There are shows and characters that make you feel seen and then there are those that make you feel seen. The former feels like a complete triumph, like part of yourself has been vindicated because this character looks like you, talks like you, loves like you or whatever. The latter feels like you’re being exposed, like someone ripped out the pages of your diary — the ones where you confess things you never wanted anyone else to see — and put them on television.
Annalise Keating does both of those things for me…I’m seen and I’m seen.
It’s hard to divorce my love for Annalise Keating from the woman that plays her because so much of what makes me feel seen is that she’s portrayed by someone that looks like Viola Davis. Annalise Keating is a dark-skinned black woman, who isn’t a size zero and whose natural hair hides beneath impeccable wigs. Hollywood has a very narrow definition of what a beautiful black woman ought to look like —cough Halle Berry cough — and Viola Davis upends all of that.
But as the show progresses, the ways in which I’m seen shifts.
I cheer the moment Annalise pulls Eve Rothlo into a kiss. A black queer character, who gets to kiss Jean Grae, leading an entire hour of television? I live. I am seen.
But, I’m seen in the moments in which you realize that Eve loves Annalise with her whole heart —and, maybe, Annalise loves her back — they’re never going to be together long-term. Years of abuse have left Annalise convinced of her unworthiness. She doesn’t deserve something so pure.
“Men take things,” Annalise’s mama tells her. I need not be reminded of that fact. I am seen.
But I shatter inside when Annalise tells Nia, who’s been begging for Annalise to hasten her suffering as repayment for sleeping with her husband: “I think about it a lot, killing myself. I have ever since I was a child. A lot of times, I think the world would be a much better place without me in it, but I don’t do it. You’re a better woman than me and if I don’t deserve to die, then you definitely don’t.”
I’m grateful no one’s in the room with me when she says it…I can feel the tears sliding down my face and my hand shakes as I reach for the remote. I am seen and if anyone else were in the room that night, they would’ve seen Annalise Keating for the mirror she’s become for me.
I am seen and seen thanks to Annalise Keating…and it feels at once, revelatory and deeply uncomfortable. I deal with the discomfort, though, because mirrors help you see what you couldn’t on your own. Plus, I feel obliged to cheer for Annalise and hope, beyond hope, that she’s able to mend herself…because I’d like to see myself in that too.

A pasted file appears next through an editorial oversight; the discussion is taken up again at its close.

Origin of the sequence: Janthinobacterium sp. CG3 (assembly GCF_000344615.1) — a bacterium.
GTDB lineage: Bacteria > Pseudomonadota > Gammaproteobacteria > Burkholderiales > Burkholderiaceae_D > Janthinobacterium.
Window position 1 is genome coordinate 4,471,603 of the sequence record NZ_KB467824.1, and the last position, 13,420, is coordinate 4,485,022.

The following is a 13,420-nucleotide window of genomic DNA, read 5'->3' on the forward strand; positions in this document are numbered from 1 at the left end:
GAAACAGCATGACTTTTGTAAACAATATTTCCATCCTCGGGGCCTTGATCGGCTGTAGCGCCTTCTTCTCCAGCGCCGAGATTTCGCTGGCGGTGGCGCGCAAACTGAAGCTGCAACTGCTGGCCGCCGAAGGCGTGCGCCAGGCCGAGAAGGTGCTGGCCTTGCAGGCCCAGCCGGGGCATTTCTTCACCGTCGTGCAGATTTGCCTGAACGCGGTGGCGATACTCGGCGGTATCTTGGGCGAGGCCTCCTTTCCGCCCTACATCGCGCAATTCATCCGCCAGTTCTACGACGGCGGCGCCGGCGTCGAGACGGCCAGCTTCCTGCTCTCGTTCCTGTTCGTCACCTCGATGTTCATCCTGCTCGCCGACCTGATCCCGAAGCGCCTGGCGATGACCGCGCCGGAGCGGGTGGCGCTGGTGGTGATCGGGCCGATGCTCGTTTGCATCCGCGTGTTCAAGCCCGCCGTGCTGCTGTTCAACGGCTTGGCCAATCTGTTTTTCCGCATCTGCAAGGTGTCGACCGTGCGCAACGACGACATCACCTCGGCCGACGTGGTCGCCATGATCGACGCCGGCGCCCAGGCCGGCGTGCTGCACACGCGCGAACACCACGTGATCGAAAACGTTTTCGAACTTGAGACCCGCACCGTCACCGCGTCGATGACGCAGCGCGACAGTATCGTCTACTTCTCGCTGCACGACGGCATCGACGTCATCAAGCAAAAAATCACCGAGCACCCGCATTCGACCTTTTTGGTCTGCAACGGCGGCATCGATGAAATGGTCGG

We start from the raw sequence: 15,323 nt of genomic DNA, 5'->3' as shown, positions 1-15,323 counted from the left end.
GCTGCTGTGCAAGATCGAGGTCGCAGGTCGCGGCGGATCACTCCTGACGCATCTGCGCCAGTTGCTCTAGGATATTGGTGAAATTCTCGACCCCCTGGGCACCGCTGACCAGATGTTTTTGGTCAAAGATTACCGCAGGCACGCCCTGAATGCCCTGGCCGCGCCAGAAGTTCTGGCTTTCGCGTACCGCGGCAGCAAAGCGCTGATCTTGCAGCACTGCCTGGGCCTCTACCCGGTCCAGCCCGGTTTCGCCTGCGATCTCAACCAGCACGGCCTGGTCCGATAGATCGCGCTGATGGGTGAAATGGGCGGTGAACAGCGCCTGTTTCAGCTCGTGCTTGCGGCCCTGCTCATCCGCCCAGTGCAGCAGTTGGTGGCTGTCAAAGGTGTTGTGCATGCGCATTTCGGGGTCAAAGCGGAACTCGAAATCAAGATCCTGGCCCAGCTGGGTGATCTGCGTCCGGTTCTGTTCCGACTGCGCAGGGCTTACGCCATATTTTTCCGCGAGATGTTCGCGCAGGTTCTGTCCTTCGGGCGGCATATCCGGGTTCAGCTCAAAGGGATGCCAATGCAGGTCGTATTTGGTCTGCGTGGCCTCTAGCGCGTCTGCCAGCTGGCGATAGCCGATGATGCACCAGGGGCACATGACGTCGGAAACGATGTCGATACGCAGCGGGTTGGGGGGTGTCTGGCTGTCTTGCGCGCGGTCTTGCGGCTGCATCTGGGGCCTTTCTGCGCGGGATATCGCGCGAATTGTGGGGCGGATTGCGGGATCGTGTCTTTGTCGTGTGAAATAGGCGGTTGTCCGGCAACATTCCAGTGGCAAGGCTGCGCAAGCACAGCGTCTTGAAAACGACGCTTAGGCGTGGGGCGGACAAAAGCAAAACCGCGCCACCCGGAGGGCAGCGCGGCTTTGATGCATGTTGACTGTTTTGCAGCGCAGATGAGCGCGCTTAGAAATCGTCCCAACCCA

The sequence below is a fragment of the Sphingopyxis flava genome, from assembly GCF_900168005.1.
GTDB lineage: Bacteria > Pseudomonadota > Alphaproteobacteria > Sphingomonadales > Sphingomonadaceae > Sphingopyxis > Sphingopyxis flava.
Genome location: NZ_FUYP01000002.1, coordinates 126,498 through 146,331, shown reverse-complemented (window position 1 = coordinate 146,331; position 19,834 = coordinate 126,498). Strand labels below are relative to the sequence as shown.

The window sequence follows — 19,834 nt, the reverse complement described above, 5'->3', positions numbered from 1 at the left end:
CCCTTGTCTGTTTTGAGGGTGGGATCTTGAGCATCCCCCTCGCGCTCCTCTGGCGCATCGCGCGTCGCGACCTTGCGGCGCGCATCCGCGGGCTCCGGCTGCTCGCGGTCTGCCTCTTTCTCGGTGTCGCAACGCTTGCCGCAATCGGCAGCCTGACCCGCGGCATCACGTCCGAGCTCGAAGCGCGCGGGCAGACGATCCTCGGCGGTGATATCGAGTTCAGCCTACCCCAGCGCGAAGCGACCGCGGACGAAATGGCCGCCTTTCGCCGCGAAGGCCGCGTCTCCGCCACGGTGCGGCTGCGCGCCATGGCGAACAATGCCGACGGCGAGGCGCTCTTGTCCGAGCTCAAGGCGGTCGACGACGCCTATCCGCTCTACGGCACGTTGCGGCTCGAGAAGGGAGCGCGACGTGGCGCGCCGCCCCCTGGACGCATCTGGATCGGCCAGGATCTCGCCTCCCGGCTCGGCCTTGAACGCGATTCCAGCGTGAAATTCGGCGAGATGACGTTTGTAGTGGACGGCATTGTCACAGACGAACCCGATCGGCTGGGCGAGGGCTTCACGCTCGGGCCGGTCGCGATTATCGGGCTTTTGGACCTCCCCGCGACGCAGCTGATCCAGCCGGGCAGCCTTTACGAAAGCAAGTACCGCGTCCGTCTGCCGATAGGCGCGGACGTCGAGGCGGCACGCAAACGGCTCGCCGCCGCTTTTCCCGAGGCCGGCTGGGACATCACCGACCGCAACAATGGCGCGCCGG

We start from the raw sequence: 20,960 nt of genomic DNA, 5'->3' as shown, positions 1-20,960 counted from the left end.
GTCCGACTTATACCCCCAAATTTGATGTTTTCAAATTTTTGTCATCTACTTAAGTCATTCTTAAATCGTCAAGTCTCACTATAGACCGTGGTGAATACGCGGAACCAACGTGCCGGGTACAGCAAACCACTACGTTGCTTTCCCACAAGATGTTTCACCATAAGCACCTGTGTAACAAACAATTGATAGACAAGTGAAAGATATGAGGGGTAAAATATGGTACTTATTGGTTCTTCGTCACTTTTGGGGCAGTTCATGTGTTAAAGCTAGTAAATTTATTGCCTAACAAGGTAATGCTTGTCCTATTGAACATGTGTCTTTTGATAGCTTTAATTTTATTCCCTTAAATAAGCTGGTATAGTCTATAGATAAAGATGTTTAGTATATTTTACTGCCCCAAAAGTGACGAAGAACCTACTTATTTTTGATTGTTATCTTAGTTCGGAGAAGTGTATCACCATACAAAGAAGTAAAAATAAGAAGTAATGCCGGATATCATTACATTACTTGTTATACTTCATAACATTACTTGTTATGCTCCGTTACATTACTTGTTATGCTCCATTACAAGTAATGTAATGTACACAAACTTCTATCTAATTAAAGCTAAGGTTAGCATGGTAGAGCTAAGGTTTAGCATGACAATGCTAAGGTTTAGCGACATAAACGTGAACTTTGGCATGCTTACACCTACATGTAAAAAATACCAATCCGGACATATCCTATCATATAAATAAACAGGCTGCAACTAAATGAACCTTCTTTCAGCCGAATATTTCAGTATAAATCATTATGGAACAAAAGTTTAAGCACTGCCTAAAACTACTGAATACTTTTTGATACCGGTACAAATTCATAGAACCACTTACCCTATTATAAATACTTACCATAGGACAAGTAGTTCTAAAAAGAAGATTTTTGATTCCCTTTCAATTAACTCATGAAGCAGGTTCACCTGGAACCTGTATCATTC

I do, however, wish that Pete Nowalk would give me my diaries back, though…
Gosalyn Mallard, Darkwing Duck
Alaina, Staff Writer
Gosalyn is the adopted daughter of Darkwing Duck. She is hilarious. She’s bratty, sarcastic, a tomboy, and really, really, really just wants to save the world.
I felt like I saw myself in her because she’s so earnest, despite her rougher outer shell. And boy oh boy, is that me. It may take you seven years to get to really know me, but I care so deeply about everything and everyone I love that sometimes I literally feel like I’m going to explode. Plus, we both look really good in jersey dresses.
Margaret Cho, All-American Girl
KaeLyn, Staff Writer
There are literally three TV shows featuring Asian families that have ever existed in the U.S. and two of them are on right now (Fresh Off the Boat and Dr. Ken). All-American Girl was a blip that you may have entirely missed because it only ran for one season. It was loosely based on Margaret Cho’s standup comedy, but really it wasn’t at all. It was rife with stereotypes, made to pander to white audiences, and produced and written by non-Korean people. It was my favorite show.
My whole family—my white parents and my Korean sister and I—would sit down together every week to watch Margaret fight with her mom, hang out at the mall with her friends, date white boys, and sneak out of the house in skintight leather mini skirts. It was super flawed representation and Cho wrote frankly in her memoir I’m the One that I Want that doing the show literally nearly killed her. But it was everything to me.
In 1994, there was barely anything on the internet for Asian girls. The internet was barely a thing, at all. I was constrained to print teen magazines full of faces that looked nothing like mine. My sister and I were the only Korean kids in our whole school. I didn’t have anyone I could identify with except white people in every part of my life. Seeing Margaret on television made me feel seen. Here was a Korean girl who was depicted as desirable, who was rebellious and loud, who showed too much skin. I was only 11, on the cusp of puberty, but I remember feeling so excited by Margaret, just by the very fact she existed, even if I was slightly too young to understand the context behind her comedy. I didn’t understand all the built up internalized racism I was holding inside, but I could relate to the feeling of being between worlds.
When I was older, I watched her stand up specials and collected them on VHS. I read her book. I watched her reality tv show. I got front row tickets to her touring show. When I started going out to the gay bar in college, the drag queens nicknamed me Margaret Cho and it was kind of racist, but also I didn’t care because I loved her that much. Like her caricature of herself on All-American Girl, Margaret Cho is not perfect, but she’ll definitely always be one of my very first queer Korean roots.
Cristina Yang, Grey’s Anatomy
Laura M, Staff Writer
I LOVE CRISTINA YANG. Among other things, she’s a brilliant surgeon, an excellent dancer, and a loyal best friend — but the thing I admire most about her is her ambition.
She is single minded, competitive and entirely unapologetic about her desire to rise to the top, in a way that feels true to (my) life but we don’t often see on TV. Not like this. Cristina is sarcastic and can be socially off-putting, but never once did I feel like she was being punished for prioritizing herself she aggressively pursues her goals. It’s beautiful. She’s a knife (not a spoon), and she’s going to stab you in the eyeball. I totally relate.
(Also, her love life: she’s not queer, but she is habitually getting into it with smart, ambitious, successful people who are or were in direct positions of power over her. I also relate/feel very called out by that. It’s fine!)
Next up: Raquel, Priya, Alexis, Mey, Carmen, Neesha, Reneice